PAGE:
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WCC Pride. St. Mary’s 99, #9 Oregon 87. The upset of the night (was it really? yeah, we guess so…) took place in tony tiny Moraga, CA, on the campus of WCC annual also-ran-to-Gonzaga St. Mary’s College. We noted this as an upset alert last night, and sure enough, SMC really stuck it to the Ducks tonight. Despite winning its first four games by an average of 19.8 pts (all at home), and just like Pac-10 colleague Stanford (@ Siena) last weekend, the Ducks wilted when faced with an inspired opponent defending their home court. From what we saw, Oregon routinely played matador defense as one of the St. Mary’s guards glided down the lane for another score (most notably freshman Patrick Mills, who set a school record for a frosh with 37/5 assts for a blistering 36 efficiency rating). It also appeared to us that SMC just wanted it more, regularly beating the Ducks to loose balls and errant caroms. For Oregon, Hairston, Leunen, Porter and Kamyron Brown (Bryce Taylor was out with a shoulder injury) combined for 62 pts, but it was on 22-51 shooting. We take nothing away from St. Mary’s here, as they are a very good team that can potentially ride this win to an NCAA at-large berth next March (presuming a solid WCC campaign), but the takeaway here is just how different Oregon looked in a road environment. With a core group of seniors such as Leunen and Hairston, we just expected more poise. Enjoy RTC #2 of the year (both at the expense of Pac-10 teams, btw).

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Maui Wrapup. #11 Duke 79, Illinois 66. The third marquee game of the day was in Maui, where Duke rode great shooting (eFG% = 63%) to a dominating performance over Illinois. This game went pretty much as expected. Duke’s guards scored 62 of their 79 total pts, Illinois couldn’t throw it into the Pacific (eFG% = 35%), and the Illini kept themselves from being humiliated by murdering Duke on the boards (19 off rebs to 4). This is why Marquette, with its trio of talented guards, may have a chance to beat the Devils (again) tomorrow night in the Maui finals. The wildcard is what Duke gets from Singler, as tonight he was in foul trouble and relatively quiet (8/1). They’ll need his production tomorrow night. #12 Marquette 91, Oklahoma St. 61. Marquette got 51 pts from its starting guards, as this game was never close (MU was up 18 at halftime). At the risk of annoying one of our prominent critics, all we’ll say about OSU in this game is that Sean Sutton has perfected his father’s trademark scowl.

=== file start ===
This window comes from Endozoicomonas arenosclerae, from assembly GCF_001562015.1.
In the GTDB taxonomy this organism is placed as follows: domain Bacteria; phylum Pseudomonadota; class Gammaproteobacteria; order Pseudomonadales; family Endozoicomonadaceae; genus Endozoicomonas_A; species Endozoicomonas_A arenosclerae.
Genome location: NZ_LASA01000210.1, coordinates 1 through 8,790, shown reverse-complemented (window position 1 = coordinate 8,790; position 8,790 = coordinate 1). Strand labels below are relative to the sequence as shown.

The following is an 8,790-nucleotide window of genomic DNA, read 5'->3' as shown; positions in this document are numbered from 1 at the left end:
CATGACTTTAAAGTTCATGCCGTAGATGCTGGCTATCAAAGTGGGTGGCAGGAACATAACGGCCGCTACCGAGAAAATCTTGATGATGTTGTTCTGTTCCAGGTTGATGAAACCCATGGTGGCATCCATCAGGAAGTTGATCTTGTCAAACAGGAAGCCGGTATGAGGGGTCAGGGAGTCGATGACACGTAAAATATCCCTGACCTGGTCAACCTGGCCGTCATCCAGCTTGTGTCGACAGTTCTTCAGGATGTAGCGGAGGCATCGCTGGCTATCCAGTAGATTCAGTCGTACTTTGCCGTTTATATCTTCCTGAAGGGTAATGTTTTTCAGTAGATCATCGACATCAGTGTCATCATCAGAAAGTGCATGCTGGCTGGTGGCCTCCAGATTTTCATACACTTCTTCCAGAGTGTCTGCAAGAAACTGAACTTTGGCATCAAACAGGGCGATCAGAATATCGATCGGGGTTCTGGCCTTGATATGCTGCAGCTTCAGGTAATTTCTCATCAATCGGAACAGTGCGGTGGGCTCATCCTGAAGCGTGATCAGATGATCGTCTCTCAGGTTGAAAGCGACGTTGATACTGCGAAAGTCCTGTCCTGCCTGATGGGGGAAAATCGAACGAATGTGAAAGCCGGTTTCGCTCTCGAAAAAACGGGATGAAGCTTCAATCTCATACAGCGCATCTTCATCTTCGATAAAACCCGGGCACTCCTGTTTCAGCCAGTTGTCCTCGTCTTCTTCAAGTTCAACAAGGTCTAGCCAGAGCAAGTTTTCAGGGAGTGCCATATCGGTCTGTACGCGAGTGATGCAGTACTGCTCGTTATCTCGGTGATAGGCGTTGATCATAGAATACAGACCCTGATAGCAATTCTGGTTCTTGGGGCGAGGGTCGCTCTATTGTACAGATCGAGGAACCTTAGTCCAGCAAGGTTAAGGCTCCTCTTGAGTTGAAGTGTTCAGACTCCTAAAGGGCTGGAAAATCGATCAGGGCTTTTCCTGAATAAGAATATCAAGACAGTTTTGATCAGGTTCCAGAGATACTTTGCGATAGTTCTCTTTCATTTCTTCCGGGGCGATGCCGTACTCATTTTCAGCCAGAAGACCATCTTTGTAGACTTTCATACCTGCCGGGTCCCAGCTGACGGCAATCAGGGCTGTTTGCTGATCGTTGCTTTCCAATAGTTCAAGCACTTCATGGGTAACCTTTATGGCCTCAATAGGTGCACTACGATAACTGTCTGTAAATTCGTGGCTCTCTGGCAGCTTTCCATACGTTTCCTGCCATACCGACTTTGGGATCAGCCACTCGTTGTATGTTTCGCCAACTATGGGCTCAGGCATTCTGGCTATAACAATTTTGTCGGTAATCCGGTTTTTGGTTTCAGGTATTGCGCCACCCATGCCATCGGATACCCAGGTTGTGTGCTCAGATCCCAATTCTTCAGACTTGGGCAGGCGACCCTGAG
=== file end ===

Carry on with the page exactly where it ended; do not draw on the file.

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Ridiculous Score of the Night. #6 Tennessee 109, Middle Tennessee St. 40. UT is starting to scare us a little bit. Beating a D1 team – any D1 team – by 69 pts is something not seen very often. The Vols started this game on a 31-4 run and clearly never looked back, leading by 40 at halftime and as much as 71 in the second stanza. Some absurd stats – UT scored 1.47 ppp, had an eFG% of 79%, and scored on almost two-thirds of its possessions in this game. JaJuan Smith led the way for the Vols with 32 pts (on 7 threes), and Chris Lofton broke out of his slump with 17 pts on 6-9 (5-8 from three) shooting. 69 pts… Bruce Pearl better watch himself in Murfreesboro.

Other Ranked Teams.

  • #1 Memphis 84, Arkansas St. 63. Kemp 22, Mack 19, CDR 16.
  • #2 UNC 110, South Carolina St. 64. Only 46 pts, Roy? Bruce Pearl says “pfshaw…”
  • #10 Indiana 95, UNC-Wilmington 71. E-Giddy with 30/6/3 assts.

On Tap Today (all times EST). The Maui Finals are in action and the NIT semis kick back up.

  • Texas A&M (-4) v. Washington (ESPN) 7pm – NIT semis - we think this will be a fun game to watch.
  • Georgetown (-20) v. Ball St. 7pm - JTIII may take his bro Ronny’s frustrations out on BSU.
  • Davidson (-4) v. W. Michigan 7pm – an excellent mid-major road test for Davidson – avoid the letdown!
  • Oklahoma (-25) v. Morehead St. (ESPN FC) 8pm – snooze…
  • Kansas (-26.5) v. N. Arizona (ESPN FC) 8pm – we like KU, really we do, but we’d like to see them outside of Allen Field House.
  • Syracuse (-1.5) v. Ohio St. (ESPN2) 9pm – NIT semis – anticipating our first look at Flynn and Green.
  • Louisville (-3) v. UNLV (Vs.) 9pm – a no-joke road test for the Cards.
  • Duke (NL) v. Marquette (ESPN) 10pm - let’s hope this game is half as exciting as last year’s version.
  • Butler (-6) v. Michigan (ESPN2) 11:30pm – Great Alaska tips off with a solid mid-major/BCS matchup where Butler is expected to win.